By the way, the reason for our popularity was that we brought mail sacks full of beer with us to every event. When the ex-pats working there ordered their booze, whiskey and beer weigh the same, so they only brought in hard liquor. They had no beer. We had tons of Old Milwaukee in the stores. It was rusting up anyhow.

The Suez canal was next. A big sandy ditch, shallow and filthy. Wrecked and burned ships grounded where the Israelis had destroyed them in the six day war. We had a visit by a bum boat.

Mr. Seferd, the engineering officer didn’t like their looks, and ordered the fire hoses out. Before we could wash them out of their boats, they left. Later, permission was granted for one boat to set up near the aft gun mount. Just rubbish to sell. I only bought a few things.

Beirut, Lebanon was the next port of call. Coming into the harbor was a treat. Gleaming white houses climbing up the hill sides, the bay and sky unbelievable blue, cloudless, hot sun. And behind all this, the tall mountains, snow capped and up to the edge of the sky. We arrived for New Year’s day. I wandered the city with a few mates, got cheated at a moneychangers, went shopping, had a few beers. It was a local holiday as well. I guess they used our calendar, a small surprise. Anyhow, we met a couple of Lebanese sailors, and they said (we thought) they would take us to a party run by their sweethearts. It looked odd that their girlfriends were so old, and worn looking, and then someone with better English explained that it was a whorehouse. Not all of us left. Somehow we scattered and found our own amusement. It was here that the SONARMAN tried to climb over to the ladies room in that terrific casino on the mountain, and got the whole ship banned. Well, we had to leave soon anyway.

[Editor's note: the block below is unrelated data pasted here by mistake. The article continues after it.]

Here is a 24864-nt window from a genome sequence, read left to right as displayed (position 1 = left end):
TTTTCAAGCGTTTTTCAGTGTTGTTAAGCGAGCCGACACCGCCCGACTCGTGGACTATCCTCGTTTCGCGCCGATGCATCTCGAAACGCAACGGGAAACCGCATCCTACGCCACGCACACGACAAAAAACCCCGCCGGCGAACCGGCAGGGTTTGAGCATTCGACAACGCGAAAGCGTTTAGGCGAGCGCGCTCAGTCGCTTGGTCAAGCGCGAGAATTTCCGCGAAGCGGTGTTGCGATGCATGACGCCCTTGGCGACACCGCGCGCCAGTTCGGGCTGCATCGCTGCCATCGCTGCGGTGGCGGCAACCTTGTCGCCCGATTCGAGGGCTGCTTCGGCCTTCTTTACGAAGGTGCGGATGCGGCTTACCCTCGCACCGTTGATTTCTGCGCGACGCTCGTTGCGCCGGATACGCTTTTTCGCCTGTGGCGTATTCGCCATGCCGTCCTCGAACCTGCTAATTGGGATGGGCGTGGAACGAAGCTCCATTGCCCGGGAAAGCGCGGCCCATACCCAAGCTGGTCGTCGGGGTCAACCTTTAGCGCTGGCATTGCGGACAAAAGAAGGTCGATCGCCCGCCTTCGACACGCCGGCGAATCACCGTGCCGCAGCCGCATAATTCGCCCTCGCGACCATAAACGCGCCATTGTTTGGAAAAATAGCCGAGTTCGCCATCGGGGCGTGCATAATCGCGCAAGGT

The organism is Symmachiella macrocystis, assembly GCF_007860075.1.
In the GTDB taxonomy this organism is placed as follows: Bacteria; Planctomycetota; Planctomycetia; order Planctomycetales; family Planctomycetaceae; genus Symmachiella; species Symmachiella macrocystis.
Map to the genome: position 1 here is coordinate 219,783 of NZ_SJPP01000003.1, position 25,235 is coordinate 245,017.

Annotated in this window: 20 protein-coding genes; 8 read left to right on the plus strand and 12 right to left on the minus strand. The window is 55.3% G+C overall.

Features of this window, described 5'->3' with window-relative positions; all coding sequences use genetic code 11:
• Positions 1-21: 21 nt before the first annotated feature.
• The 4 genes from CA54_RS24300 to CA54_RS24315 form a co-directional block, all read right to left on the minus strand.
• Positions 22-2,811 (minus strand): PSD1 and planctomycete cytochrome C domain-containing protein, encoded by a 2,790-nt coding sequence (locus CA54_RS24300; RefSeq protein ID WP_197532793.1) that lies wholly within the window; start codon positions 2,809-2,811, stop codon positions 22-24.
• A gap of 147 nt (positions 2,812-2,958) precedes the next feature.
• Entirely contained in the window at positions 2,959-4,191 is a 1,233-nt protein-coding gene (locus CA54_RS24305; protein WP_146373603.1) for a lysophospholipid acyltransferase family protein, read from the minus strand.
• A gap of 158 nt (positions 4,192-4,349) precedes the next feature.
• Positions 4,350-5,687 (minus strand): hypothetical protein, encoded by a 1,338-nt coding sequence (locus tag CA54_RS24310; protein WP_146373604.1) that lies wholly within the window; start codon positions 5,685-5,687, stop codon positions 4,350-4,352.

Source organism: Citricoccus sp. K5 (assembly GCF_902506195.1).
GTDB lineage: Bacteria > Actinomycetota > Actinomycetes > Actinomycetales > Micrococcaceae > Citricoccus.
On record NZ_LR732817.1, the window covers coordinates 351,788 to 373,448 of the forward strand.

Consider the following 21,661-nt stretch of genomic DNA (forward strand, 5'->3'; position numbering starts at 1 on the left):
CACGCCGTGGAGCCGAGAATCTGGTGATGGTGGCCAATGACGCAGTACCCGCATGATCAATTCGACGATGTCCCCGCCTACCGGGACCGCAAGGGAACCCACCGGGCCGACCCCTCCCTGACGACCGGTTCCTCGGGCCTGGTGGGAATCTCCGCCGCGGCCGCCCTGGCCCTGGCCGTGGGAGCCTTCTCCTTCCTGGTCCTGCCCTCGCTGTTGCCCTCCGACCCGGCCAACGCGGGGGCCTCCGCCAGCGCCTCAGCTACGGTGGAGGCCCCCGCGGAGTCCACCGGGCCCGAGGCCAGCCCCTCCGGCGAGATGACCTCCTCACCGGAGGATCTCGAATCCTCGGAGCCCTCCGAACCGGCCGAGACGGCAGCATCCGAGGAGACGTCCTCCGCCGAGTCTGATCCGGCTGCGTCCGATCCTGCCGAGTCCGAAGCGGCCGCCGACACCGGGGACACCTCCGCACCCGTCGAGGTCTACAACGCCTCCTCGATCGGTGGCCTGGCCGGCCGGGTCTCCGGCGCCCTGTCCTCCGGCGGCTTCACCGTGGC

Out to sea, and the weather closed down. Stormy and cold. We went up the Italian coast, I believe, and visited Bologna. Someone else please verify this.

Then it seemed we went to Barcelona, Spain. I recall visiting a grim city with Sweazy and some other guys. Not a cheerful place. After then, I believe we went to Gibraltar for supplies. I remember that big rock for sure.

We formed up with the U.S.S. Cone, and maybe some others, and crossed the Atlantic. Incredible storms for weeks. Everyone, from the chiefs groaning in the Foc`sle to the newest hand, was sick. I sat on that radar scope praying my relief would be five minutes early, as combat swayed sickeningly to and fro. We put up a swing chart, a sheet of maneuvering board paper and a hanging pencil. As you know, the ship can move in three directions at once. This only measured the roll, but it was enough. I have been sea sick only once in all those years, and this was the time.

The Charleston sea buoy was a great little sight. My first cruise. I was glad it was done.